Corona in the Rhine-Sieg District Official infection figures in the district lag behind reality

Rhein-Sieg-Kreis · District Administrator Schuster estimates the incidence in the Rhein-Sieg district to be twice as high as officially stated. Among other things, he blames the new Sormas registration system for the delays in reporting. And he foresees further problems for the health department.

 Test centre in Sankt Augustin.

Test centre in Sankt Augustin.

Foto: Dylan Cem Akalin

District Administrator Sebastian Schuster would also like to raise the white flag at the district hall. "But we can’t give up," he said on Wednesday at the video press conference on the Corona situation in the Rhine-Sieg district. The reporting delays are now so high that the published official incidence figures are not meaningful, he said. The reason lies in the unspeakably high number of findings that are received every day. On Tuesday alone, a new record was reached with 1,318 findings.

 Currently, more than 6,000 PCR test results plus about 4,000 results from the citizen test centres are still unprocessed at the health office. "We must therefore take a critical view of the published figures," said the district administrator. The figures published via the Robert Koch Institute (RKI) show declining incidence values in recent days, but they are "no longer reliable indicators". According to estimates by the experts in the district house, the seven-day incidence in the Rhein-Sieg district is rather twice as high as the currently stated 699.4 new infections. The value is probably comparable to those in Cologne or Bonn, where the value was given as 1,607.5 on Wednesday.

 Sormas does not help

Last week, 204,648 tests were carried out by the more than 300 testing centres in the Rhine-Sieg district. Of these, 5,573 were positive. So far, the rate has always been around 0.5 percent, now it is 2.72 percent. The fault lies in the system. Although the Rhein-Sieg district was one of the first health offices nationwide to switch to the digital recording system Sormas, this does not help the staff much in actually recording the data. Fifty of them alone are only involved in recording the data, the district administrator explained.

 The head of the Covid office, Ralf Thomas, said the recording tool lacked certain automations in registering data from the findings. This had been repeatedly pointed out to the ministries. The laboratories send the results on the one hand via a digital interface and at the same time as a PDF file from which more detailed information can be extracted. "We have to tackle each finding individually to determine whether it is a first finding or a follow-up finding or only a typing of a positive case. Certain values have to be entered manually," says Thomas.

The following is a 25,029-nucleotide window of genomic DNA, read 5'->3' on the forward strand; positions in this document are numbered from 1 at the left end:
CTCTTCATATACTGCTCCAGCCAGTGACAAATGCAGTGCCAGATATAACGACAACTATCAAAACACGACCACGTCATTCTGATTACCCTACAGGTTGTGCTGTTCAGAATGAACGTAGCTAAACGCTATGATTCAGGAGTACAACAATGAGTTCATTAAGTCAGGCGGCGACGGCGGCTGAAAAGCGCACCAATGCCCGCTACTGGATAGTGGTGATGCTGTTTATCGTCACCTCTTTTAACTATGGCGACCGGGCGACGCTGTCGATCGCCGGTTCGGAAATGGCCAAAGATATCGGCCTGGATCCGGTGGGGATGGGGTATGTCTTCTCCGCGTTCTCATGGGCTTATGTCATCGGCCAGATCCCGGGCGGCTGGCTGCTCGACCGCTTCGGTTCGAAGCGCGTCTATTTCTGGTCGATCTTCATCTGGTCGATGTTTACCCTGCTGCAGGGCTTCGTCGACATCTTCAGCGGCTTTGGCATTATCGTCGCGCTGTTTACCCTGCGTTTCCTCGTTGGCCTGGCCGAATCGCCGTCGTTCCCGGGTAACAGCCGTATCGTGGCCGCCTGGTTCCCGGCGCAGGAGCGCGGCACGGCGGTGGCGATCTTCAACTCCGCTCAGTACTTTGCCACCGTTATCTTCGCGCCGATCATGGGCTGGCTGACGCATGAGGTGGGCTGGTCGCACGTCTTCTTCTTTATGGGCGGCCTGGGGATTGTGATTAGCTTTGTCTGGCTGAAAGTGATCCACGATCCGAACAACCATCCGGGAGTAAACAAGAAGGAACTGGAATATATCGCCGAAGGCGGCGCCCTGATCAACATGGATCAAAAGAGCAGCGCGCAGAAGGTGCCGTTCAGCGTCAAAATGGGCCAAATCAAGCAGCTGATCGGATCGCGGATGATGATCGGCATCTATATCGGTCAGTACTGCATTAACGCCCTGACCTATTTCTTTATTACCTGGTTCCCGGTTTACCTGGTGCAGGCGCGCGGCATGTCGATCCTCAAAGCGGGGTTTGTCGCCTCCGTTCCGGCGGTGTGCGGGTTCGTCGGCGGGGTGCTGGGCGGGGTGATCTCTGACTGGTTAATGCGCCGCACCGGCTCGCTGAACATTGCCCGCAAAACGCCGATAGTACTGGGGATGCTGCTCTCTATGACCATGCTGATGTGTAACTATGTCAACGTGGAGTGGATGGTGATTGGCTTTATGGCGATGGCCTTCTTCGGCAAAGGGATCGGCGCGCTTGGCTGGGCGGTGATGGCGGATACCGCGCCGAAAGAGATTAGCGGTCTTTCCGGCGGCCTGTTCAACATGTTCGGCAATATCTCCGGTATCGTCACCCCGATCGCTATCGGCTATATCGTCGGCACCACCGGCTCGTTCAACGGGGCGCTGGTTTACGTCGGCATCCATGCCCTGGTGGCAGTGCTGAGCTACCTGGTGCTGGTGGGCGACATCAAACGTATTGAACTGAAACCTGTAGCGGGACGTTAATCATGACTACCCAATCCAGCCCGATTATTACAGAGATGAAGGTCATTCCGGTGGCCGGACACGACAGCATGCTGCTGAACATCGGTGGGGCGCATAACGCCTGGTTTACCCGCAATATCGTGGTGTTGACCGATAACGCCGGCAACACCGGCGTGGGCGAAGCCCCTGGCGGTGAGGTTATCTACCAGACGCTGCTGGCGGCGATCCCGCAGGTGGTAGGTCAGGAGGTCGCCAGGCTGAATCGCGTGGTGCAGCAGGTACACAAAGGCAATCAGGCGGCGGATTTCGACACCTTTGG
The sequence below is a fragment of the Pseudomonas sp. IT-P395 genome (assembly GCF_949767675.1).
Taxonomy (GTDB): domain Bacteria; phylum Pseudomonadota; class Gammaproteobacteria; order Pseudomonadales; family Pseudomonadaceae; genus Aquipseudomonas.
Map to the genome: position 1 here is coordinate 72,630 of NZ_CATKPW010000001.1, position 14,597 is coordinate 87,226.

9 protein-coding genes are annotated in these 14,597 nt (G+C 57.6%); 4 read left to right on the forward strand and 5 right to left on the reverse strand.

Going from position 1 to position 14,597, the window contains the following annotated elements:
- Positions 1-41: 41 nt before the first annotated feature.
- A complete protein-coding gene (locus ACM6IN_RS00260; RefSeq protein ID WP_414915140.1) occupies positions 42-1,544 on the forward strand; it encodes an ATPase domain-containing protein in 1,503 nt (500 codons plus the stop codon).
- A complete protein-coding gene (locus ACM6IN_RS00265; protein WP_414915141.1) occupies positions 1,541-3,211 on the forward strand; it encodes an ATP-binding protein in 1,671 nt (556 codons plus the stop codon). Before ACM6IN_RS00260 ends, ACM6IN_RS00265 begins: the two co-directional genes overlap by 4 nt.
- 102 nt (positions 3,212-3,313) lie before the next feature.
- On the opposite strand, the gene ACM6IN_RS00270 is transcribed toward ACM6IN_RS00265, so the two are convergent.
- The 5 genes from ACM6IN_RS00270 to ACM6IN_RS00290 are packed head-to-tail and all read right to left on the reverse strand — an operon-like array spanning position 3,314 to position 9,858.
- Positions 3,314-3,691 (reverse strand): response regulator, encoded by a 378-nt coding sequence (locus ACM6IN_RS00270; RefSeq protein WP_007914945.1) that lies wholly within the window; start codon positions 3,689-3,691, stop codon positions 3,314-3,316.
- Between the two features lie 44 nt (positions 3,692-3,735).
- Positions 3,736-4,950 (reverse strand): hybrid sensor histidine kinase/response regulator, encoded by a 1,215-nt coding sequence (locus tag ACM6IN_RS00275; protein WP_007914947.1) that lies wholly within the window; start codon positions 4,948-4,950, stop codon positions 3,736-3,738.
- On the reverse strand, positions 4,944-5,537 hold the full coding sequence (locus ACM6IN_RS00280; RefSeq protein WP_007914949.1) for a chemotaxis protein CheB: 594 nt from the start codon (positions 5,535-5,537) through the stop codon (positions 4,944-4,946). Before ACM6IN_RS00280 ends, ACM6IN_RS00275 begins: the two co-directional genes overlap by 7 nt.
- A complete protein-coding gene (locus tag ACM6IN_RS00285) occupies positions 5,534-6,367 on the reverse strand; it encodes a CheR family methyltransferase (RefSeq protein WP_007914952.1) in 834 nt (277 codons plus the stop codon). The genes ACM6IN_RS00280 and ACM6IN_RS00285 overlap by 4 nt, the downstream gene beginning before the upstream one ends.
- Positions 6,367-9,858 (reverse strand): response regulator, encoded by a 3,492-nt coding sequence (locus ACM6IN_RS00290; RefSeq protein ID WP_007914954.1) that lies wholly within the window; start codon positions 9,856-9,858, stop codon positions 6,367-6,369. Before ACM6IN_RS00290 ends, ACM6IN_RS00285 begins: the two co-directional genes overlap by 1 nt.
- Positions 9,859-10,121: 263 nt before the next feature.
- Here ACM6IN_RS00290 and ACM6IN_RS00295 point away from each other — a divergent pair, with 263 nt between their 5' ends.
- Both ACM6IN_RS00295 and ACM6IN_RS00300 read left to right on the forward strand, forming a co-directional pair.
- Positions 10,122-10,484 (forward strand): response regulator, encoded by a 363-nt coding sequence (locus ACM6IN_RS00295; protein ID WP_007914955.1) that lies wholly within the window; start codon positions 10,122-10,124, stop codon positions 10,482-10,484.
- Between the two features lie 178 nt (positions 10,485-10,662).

Similarly, the information coming from the test centres has to be handled. The district is currently in talks with an external service provider who wants to provide software that can at least automatically record the positive results from the rapid test centres.

 Software updates are a step backwards in the recording process

Complicating matters, he said, was the fact that every software update from Sormas meant "a step backwards". The district administrator: "Sormas is a disaster. Originally, it was supposed to put an end to the paperwork with the faxes, but instead we have to enter individual case data because the system takes over the data incompletely." The federal government had obliged the municipalities to enter the data, "but we simply can't do it any more". What the state and federal ministries have to do with the funds made available at the same time is an "indictment of poverty", said Schuster.

 So far, the findings have been processed according to the order in which they were received. "But that leads to even greater uncertainties in the data statements," Thomas said. Since Tuesday, the team has been giving priority to the daily arrivals. In some cases, they were so late with the registration that the quarantine period of the persons concerned had already expired.

 Compulsory vaccination becomes a problem

A difficult issue for both the Health and Social Welfare Departments is therefore the upcoming compulsory vaccination of medical facilities. Employees of medical facilities, i.e. clinics and doctors' practices, nursing and care facilities, will have to prove their vaccination status as of 16 March. If they are unable to do so, the health office must issue a corresponding order that these persons may no longer enter the facility. Employers must inform the health authorities if proof is not provided. The health authorities are the institution in the procedure that prohibits employment in the facility. The question of what happens if the health offices are unable to do so because they are overworked remains open.

 The district administrator made it clear on Wednesday that his health office, like all the other 31 districts in the state, cannot do this. "I expect the municipal umbrella organisation to clarify with the state how all this is to be done administratively."

Original text: Dylan Cem Akalin

Translation: Mareike Graepel